Garlic flower
Garlic flower

Usually when growing garlic, the bud is cut off in late June to concentrate all the plant's energy into the bulb. However, the flower is a wonderful edible product and its flavor is unique, more delicate and more digestible than the garlic bulb. Garlic flowers add flavor without masking the taste of other foods. Better yet, they don't give you garlic breath. 


Spread slices of country bread with garlic flower as you would for bruschetta. Place some on roast duck or veal before roasting. Enlivens salads, poultry and fish. 

Place some garlic flowers on hot plain rice before serving.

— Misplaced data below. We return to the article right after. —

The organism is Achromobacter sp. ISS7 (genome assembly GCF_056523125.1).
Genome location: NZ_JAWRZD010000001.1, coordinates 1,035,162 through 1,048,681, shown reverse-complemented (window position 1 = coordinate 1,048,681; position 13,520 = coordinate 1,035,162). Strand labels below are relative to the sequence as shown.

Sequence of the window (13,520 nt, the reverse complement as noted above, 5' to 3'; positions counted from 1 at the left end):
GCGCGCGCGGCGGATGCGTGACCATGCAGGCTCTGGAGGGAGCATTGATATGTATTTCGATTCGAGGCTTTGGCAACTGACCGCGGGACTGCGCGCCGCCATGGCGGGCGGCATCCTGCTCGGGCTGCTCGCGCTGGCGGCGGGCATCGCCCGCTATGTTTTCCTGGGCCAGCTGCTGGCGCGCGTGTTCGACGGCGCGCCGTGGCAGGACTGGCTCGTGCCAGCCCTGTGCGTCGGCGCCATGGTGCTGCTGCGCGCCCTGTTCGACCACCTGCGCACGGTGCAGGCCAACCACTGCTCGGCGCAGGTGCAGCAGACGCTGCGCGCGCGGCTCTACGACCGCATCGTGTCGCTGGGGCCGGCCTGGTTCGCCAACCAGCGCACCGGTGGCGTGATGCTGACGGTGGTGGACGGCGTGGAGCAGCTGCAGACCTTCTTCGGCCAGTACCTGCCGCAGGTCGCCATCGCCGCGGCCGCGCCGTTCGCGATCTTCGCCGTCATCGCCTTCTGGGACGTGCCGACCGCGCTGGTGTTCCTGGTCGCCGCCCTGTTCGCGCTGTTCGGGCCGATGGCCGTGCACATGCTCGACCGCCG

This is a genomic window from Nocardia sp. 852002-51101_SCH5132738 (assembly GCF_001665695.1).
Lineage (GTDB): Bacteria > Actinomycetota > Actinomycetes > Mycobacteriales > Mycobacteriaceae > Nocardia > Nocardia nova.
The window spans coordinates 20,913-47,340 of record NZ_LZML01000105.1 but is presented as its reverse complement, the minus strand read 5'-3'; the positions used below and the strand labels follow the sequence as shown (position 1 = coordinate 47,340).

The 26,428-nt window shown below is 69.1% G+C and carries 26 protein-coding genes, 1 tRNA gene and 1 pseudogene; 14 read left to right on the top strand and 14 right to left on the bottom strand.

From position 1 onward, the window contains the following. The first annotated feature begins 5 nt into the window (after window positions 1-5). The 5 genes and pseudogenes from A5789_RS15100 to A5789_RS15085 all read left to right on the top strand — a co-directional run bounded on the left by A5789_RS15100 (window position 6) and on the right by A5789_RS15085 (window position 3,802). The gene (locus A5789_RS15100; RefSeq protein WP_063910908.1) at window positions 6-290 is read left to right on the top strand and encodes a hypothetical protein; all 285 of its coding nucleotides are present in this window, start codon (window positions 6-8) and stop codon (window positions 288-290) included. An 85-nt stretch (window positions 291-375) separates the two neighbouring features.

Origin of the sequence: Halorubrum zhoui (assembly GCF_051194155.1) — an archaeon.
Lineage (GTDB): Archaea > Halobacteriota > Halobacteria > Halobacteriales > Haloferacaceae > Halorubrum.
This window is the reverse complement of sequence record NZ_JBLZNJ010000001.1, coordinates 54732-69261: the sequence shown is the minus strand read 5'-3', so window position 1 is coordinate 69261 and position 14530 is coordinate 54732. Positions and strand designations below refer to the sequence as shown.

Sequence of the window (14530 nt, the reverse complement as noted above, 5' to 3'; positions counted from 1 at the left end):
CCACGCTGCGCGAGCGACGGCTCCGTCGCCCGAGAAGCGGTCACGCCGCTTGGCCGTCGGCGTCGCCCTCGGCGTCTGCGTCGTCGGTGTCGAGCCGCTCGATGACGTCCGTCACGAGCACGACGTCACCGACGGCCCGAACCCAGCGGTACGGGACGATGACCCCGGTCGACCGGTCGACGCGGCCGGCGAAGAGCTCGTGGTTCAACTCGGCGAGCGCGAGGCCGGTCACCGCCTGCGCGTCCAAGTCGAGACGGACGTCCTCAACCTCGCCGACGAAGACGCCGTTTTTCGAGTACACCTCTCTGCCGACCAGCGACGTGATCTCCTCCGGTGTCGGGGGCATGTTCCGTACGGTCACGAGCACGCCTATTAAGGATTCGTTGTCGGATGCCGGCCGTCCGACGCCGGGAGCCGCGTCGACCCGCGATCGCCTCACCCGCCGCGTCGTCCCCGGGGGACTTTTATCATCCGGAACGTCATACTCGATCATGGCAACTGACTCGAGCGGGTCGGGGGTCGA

Combine 1 level tsp. of garlic flower with 100 g cream cheese or plain goat cheese.

Replace the pesto in pasta dishes with a little garlic flower oil and grated Parmesan.

Use garlic flowers to replace garlic in garlic butter for a delicious, more subtle and more digestible alternative.

Add some garlic flowers to cooked vegetables just before serving. Garlic flower is very versatile, allowing you unlimited creativity.


In jar
Finely chop the flowers, place them in a small jar and add a little lemon juice and a pinch of sea salt and cover entirely with olive oil (or half sunflower oil, half olive oil) and refrigerate immediately (very important). 

Note: if you wish to macerate the product for 2 months or longer, you should add some starter culture or ensure that the pH of the product is below 3.9 to be on the safe side.



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